Local governments may get the right to restrict scooters
Local governments could be given the right to regulate light vehicles, such as electric scooters. The government's traffic committee discussed amendments pertaining to scooters on Wednesday and plans to table a bill before winter.
As long as scooters remain cheap and available, there will be masses of them. There is little control and the number of scooter-related accidents is up, Minister of Economic Affairs and Infrastructure Riina Sikkut suggested.
Speed and parking limitations depending on the time and place are expected to arrive come spring, with local governments in charge of individual rules.
"The important thing is to give local governments the right to lay down rules. The bill is in the works, we hope to have it ready for coordination in late November, which is when a public debate about the details will follow," Sikkut said.
Tallinn Deputy Mayor Tanel Kiik said he hopes the current Riigikogu will manage to pass the bill in time for the new rules to enter into force in spring.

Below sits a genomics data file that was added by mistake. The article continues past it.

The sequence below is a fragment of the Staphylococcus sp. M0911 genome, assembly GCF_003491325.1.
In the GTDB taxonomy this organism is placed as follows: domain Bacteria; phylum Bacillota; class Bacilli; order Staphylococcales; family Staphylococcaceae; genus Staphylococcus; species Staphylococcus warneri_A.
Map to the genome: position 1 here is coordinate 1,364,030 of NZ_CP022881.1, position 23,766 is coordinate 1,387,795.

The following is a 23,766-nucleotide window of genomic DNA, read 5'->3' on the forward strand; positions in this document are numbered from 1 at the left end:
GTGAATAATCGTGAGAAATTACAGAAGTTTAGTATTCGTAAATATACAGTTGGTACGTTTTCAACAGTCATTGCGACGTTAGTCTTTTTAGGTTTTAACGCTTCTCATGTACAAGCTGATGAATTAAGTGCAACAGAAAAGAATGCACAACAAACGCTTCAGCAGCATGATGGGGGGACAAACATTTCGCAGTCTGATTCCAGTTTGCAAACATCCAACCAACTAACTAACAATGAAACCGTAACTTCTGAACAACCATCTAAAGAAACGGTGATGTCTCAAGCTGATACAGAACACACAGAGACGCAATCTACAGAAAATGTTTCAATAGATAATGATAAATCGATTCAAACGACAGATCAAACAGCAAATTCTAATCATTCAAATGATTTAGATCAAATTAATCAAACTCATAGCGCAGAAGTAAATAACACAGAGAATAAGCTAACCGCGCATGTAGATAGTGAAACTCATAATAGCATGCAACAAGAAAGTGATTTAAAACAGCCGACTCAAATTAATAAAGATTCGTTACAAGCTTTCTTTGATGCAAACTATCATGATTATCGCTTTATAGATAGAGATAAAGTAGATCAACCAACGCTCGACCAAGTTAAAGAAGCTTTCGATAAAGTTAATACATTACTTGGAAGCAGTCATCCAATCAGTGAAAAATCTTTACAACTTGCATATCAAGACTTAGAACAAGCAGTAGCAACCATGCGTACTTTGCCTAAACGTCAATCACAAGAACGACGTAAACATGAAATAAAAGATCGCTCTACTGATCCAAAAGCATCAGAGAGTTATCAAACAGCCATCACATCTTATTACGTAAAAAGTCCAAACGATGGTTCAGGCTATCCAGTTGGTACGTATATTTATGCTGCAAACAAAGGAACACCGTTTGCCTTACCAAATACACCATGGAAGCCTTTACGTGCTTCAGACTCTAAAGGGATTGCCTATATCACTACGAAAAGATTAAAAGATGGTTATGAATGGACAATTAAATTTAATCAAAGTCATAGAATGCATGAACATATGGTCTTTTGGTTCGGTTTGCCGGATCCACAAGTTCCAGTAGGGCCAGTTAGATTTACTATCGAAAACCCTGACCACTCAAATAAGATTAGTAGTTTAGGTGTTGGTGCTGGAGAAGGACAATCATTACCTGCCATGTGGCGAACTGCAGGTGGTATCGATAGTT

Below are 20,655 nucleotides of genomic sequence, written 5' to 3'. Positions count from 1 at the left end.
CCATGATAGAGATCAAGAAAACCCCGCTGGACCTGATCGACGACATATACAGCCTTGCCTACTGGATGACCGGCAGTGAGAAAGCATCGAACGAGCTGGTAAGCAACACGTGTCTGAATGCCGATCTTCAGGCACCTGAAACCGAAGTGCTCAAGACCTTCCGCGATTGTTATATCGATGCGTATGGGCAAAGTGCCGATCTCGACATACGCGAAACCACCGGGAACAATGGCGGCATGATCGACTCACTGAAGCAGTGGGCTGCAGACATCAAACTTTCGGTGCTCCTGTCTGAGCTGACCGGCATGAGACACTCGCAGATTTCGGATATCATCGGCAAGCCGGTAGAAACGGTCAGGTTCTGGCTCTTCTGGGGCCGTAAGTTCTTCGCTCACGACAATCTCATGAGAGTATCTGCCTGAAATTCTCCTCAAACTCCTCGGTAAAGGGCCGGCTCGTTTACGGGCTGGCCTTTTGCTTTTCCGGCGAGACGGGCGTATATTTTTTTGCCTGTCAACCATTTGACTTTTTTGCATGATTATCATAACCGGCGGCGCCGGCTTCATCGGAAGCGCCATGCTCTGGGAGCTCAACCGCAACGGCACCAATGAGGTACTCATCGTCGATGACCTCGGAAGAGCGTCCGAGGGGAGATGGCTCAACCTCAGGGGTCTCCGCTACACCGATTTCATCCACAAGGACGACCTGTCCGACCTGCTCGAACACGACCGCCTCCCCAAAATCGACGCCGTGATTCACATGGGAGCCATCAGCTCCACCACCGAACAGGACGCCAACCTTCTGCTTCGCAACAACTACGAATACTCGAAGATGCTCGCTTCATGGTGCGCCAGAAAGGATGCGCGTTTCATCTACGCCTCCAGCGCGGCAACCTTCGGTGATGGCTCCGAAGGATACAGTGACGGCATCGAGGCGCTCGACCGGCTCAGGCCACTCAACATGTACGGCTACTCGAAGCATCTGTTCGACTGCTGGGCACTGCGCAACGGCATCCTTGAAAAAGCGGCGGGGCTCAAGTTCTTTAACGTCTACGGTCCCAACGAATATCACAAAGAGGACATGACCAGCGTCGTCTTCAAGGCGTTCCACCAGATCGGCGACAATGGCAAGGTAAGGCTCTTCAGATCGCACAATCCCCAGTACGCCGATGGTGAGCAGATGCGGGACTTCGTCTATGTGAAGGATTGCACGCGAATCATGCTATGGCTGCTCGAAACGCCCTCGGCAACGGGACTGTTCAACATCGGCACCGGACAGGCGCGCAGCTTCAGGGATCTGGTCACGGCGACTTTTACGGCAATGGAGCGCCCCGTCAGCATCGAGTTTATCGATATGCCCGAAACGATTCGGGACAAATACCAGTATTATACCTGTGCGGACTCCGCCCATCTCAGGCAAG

"As things stand today, light vehicles can legally hit speeds of 25 kilometers per hour. Tallinn finds this should be limited to 15-20 km/h. Scooter drivers are obligated to match the speed of pedestrians when near them already. Manufacturers' solutions that would not allow these devices to go faster than pedestrians on walkways would also be welcome," Kiik said.
Scooters should also not allow the user to end the ride if not parked in a suitable location. Right now, electric scooters cannot be parked in the Old Town or traffic islands, with speed limits in place near schools and kindergartens, as well as crowded spaces.
The other aspect where I expect to see cooperation and action by manufacturers has to do with drunk driving and several people using the same scooter," Kiik added.
Karin Kase, head of public relations at Bolt, told "Aktuaalne kaamera" news that the company has limited the top speed of their scooters on weekend nights everywhere in Estonia. All companies in the business should be subject to the same rules, while regulations should not render the service pointless by making it too cumbersome to use.
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Editor: Marcus Turovski